Thursday 7 January 2010

Sichuan Sausages

Grouper Hot Pot

Earlier in the year I had an inspirational meal at Chilli Cool. Having never had Sichuan food before, I was oblivious to the narcoleptic charms of Sichuan peppercorns which not only set your mouth on fire but numb it at the same time. I left feeling invigorated and keen to dabble with Sichuan pepper.

So I invented my own Sichuan sausage recipe. And would you believe it, the sausages are amazing. Here’s how you make them.

Mince a 60/40 mix of pork belly and pork shoulder. For 6 sausages throw in a handful of breadcrumbs. Then, in a pestle and mortar, grind 3 dessert spoons of Sichuan peppercorns to a fine dust. Add them to the pork. Then slice up a spring onion and add it to the party. Grate a whole thumb of ginger into the pork along with a a couple of cloves of minced garlic. Then sprinkle in a generous amount of chilli seeds and then as much Chinese 5 spice as you think seems right. Season with salt, or for added authenticity some MSG.

Chinese sausage

Mix the pork and spices together and then feed into sausage casings. Allow the sausage to rest for a few hours before cooking as this will allow the meat to settle and relax after the trauma of the sausage making process.

Sichuan sausage ring

Amazingly a few wires got tangled up in the Brown kitchen and we landed up serving them with Brussels’ sprouts and carrots! The winter vegetables admirably stuck to their task. It prompted one of the funnier moments over Christmas when my Grandfather, who isn’t a fan of spice, said, “I don’t mind about the chilli because my mouth has gone numb”. There was something deeply surreal about the whole experience. And this odd situation allowed us to concentrate on the flavour of the sausages which whilst taking no prisoners, were a spectacular success.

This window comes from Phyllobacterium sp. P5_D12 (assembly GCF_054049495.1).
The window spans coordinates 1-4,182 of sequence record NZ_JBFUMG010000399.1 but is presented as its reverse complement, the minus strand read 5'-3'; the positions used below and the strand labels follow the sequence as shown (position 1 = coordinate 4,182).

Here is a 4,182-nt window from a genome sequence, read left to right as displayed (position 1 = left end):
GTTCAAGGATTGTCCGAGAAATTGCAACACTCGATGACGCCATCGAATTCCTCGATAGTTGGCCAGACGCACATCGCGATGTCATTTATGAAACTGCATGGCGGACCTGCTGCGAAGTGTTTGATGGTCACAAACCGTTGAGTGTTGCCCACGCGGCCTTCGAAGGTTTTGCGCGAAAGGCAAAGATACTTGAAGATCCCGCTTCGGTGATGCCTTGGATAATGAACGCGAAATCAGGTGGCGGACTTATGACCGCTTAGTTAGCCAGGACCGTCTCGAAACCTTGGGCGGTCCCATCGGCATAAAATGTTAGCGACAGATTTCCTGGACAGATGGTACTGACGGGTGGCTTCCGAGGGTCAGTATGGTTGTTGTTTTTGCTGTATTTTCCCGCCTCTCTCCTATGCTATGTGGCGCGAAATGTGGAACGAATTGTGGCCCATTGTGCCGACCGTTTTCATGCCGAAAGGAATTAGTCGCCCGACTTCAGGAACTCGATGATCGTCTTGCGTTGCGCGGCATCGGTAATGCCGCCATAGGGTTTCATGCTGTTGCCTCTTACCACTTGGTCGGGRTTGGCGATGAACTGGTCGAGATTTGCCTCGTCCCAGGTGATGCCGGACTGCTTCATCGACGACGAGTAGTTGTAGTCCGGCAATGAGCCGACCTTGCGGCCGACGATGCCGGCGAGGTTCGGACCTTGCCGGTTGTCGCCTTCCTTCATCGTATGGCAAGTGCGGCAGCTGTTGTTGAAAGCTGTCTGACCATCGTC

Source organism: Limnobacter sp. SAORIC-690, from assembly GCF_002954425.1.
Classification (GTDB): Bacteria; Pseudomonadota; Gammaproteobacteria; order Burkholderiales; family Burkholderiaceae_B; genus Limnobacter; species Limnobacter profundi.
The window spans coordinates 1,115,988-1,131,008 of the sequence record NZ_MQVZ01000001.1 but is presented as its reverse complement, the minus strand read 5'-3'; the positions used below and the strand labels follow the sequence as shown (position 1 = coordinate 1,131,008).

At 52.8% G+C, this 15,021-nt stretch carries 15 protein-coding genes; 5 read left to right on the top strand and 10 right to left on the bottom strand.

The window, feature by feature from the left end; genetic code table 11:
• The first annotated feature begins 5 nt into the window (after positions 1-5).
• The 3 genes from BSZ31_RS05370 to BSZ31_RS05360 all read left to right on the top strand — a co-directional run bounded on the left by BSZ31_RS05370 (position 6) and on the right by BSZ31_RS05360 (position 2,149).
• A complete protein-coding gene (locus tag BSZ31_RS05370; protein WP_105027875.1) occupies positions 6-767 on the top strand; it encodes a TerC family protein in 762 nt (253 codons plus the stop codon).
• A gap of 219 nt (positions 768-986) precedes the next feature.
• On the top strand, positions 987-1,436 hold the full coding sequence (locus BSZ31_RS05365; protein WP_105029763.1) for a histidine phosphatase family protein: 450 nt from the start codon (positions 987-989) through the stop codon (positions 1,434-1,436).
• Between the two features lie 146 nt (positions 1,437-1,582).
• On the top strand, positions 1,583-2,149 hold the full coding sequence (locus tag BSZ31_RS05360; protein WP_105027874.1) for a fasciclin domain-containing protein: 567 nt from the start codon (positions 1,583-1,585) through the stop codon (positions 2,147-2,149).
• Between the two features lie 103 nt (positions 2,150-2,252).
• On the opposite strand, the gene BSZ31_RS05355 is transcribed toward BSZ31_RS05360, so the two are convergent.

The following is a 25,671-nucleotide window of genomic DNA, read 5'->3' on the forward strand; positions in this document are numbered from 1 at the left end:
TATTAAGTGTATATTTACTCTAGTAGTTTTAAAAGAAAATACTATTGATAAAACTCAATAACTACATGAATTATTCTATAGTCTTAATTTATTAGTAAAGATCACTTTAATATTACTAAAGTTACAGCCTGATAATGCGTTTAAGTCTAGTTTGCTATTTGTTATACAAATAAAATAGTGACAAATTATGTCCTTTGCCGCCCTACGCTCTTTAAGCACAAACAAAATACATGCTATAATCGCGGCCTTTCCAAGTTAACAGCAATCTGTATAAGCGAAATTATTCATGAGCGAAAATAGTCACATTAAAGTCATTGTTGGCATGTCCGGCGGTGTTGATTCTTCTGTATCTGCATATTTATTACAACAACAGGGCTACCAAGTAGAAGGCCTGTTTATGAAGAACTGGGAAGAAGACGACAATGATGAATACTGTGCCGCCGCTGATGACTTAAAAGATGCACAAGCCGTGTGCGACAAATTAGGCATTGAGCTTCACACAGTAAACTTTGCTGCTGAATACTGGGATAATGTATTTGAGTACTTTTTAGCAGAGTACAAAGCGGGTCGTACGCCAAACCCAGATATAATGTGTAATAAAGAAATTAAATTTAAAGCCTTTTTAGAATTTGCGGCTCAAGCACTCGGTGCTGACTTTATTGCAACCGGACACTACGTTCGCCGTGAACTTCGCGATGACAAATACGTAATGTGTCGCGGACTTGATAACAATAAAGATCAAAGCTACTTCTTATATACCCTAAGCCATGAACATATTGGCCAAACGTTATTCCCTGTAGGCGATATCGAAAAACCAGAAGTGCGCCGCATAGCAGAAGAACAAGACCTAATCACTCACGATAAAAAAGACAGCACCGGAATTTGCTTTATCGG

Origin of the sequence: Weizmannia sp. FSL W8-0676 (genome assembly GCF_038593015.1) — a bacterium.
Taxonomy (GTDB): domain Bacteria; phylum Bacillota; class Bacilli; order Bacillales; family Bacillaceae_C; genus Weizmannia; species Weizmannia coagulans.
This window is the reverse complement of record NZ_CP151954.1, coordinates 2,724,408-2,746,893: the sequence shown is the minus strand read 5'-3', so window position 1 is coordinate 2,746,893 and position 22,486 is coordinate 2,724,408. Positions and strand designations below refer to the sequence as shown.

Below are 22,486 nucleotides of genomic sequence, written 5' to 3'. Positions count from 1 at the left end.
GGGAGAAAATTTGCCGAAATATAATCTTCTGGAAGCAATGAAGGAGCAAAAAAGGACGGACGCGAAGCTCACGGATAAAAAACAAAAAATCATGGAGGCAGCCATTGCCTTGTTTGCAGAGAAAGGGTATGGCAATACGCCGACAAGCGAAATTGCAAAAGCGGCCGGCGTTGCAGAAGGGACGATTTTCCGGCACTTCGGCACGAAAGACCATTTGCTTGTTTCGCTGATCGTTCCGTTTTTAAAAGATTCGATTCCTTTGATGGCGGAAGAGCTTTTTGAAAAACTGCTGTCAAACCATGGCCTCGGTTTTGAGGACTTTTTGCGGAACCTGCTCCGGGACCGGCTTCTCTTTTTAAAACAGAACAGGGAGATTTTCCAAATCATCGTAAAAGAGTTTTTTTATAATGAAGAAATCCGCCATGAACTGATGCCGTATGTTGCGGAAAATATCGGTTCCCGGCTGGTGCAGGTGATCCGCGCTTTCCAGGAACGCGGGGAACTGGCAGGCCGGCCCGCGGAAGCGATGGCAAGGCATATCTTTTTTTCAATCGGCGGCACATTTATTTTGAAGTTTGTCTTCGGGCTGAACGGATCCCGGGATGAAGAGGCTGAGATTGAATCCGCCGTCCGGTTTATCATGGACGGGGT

My plan had been to take inspiration from "Dan Dan Noodles" (see photo above courtesy of scaredy_kat on Flickr via creative commons ) and cook them in a liquor of soy sauce, chillies and stock and then serve them with noodles and pak choi. They would also be great without their casings as meat balls in a Chinese broth. If you’ve got any suggestions about what to serve them with, I’d love to hear your thoughts.

And if you are thinking what wines would go well with a Sichuan sausage, then Gareth from Bibendum suggests drinking Argentine Bonarda and Fiona the Winematcher suggests a New Zealand Pinot Noir.

This is part of a series of posts about experimental sausages and a potential sausage-fest


Anonymous said...

Lovely recipe! It will keep us warm for the whole winter!

Hollow Legs said...

I would think they'd be great sliced and placed on top of rice and steamed while it's cooking - the rice would absorb the juices. Otherwise how about in a rice flour bun, like those pork belly sandwiches we had at Leong's Legends?

Hollow Legs said...

Ooh! You could try ground toasted rice instead of breadcrumbs for a twist.

Browners said...

@mathildescuisine - It's certainly a winter warmer.

@Lizzie - Cracking ideas. Rice in the sausages themselves could well be a stroke of genius. Also, would you grind up the Sichuan peppercorns or have them whole?

Valerie Harrison (bellini) said...

Very inventive to take the flavours of schezuan cooking and incorporate it into a new dish. Yum.

Browners said...

@Bellini Valli - Thanks. They were a lot of fun.

Hollow Legs said...

Glad to be of service. You will, of course, have to let me sample any ideas you take up of mine ;)

I would toast the peppercorns and then grind them finely - I'm not a fan of crunching into whole ones.

Browners said...

@Lizzie - more super advice. Toast and grind it is.

The Cooking Ninja said...

Ooh..that looks good. You are making hungry for Chinese food.

Browners said...

@The Cooking Ninja - Mission accomplished.

Unknown said...

The extent of my jealousy about your sausage making machine is hard to put into words - sounds amazing.

Browners said...

@Gourmet Chick - Tis a lovely machine. In fact it needs a name. Any ideas?


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